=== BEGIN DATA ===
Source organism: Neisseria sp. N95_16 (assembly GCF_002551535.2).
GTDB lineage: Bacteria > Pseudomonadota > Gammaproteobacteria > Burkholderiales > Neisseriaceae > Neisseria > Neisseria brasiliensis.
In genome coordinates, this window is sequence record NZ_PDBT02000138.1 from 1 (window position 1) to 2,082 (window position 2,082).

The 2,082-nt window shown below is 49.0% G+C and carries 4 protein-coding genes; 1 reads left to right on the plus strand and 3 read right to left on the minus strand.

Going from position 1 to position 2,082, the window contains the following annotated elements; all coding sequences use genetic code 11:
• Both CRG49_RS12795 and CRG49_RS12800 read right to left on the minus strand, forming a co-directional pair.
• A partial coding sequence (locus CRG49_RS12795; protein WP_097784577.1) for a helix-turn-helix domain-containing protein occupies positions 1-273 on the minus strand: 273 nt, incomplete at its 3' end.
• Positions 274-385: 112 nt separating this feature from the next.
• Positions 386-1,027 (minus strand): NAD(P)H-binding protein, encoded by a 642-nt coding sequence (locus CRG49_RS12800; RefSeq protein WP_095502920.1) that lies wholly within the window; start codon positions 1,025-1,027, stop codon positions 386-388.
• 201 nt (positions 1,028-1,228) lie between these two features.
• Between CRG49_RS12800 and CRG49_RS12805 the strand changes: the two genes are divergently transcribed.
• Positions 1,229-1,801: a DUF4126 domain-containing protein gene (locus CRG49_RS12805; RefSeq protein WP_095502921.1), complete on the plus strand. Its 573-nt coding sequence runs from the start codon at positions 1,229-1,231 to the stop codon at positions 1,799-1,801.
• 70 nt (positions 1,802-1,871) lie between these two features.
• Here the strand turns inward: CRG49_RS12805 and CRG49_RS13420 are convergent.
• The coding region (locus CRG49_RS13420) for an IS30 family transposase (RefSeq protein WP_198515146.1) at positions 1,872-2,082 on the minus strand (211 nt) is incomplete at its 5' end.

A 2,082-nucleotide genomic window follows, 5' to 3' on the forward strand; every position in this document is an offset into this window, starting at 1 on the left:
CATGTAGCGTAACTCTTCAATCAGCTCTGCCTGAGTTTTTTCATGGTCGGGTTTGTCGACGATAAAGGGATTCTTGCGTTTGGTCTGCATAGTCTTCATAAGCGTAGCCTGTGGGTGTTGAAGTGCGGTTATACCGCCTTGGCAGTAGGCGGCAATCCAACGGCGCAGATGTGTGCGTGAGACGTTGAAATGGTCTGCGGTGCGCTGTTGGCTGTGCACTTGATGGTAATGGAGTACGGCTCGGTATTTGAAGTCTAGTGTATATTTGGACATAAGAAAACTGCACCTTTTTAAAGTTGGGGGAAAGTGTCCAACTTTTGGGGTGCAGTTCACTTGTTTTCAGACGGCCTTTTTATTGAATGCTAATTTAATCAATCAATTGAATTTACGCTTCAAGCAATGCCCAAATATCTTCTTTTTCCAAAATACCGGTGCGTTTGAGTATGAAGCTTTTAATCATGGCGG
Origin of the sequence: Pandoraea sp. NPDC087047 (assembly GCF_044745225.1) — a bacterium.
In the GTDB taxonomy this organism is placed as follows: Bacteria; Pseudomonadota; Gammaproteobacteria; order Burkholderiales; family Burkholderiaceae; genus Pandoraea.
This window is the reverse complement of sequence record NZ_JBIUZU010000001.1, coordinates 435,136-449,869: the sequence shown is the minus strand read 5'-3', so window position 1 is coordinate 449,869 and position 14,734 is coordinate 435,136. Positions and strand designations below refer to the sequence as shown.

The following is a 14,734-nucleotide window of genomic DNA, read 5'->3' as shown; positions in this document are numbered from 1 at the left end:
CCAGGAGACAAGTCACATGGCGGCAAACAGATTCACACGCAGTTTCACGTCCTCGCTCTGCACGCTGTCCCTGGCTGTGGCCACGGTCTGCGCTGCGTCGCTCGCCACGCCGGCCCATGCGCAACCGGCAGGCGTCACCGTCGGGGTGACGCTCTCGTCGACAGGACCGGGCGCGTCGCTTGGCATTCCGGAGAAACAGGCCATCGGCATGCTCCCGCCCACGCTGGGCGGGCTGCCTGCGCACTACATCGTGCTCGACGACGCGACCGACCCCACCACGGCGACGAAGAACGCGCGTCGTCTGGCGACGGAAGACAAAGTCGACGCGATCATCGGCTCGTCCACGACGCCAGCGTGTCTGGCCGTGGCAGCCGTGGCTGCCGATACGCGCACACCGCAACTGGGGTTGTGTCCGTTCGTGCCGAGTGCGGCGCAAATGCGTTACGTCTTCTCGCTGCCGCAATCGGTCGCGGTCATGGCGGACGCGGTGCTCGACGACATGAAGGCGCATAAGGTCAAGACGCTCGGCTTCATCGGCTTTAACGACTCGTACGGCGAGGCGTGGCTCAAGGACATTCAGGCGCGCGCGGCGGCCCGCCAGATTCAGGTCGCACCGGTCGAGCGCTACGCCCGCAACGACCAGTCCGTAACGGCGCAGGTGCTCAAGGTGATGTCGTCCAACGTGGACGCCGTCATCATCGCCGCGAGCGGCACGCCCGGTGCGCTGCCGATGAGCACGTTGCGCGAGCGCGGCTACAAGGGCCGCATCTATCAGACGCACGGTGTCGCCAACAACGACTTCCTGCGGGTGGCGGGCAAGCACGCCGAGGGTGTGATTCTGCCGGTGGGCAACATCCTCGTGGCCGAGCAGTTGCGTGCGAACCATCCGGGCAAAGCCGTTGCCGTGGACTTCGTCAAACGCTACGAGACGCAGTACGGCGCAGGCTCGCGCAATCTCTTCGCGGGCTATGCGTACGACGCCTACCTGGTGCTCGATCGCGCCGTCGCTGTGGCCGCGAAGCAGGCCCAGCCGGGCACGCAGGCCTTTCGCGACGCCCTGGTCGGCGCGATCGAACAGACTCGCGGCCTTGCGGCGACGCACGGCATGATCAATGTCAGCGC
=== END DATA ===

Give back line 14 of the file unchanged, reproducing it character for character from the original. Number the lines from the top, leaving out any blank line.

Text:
• Here the strand turns inward: CRG49_RS12805 and CRG49_RS13420 are convergent.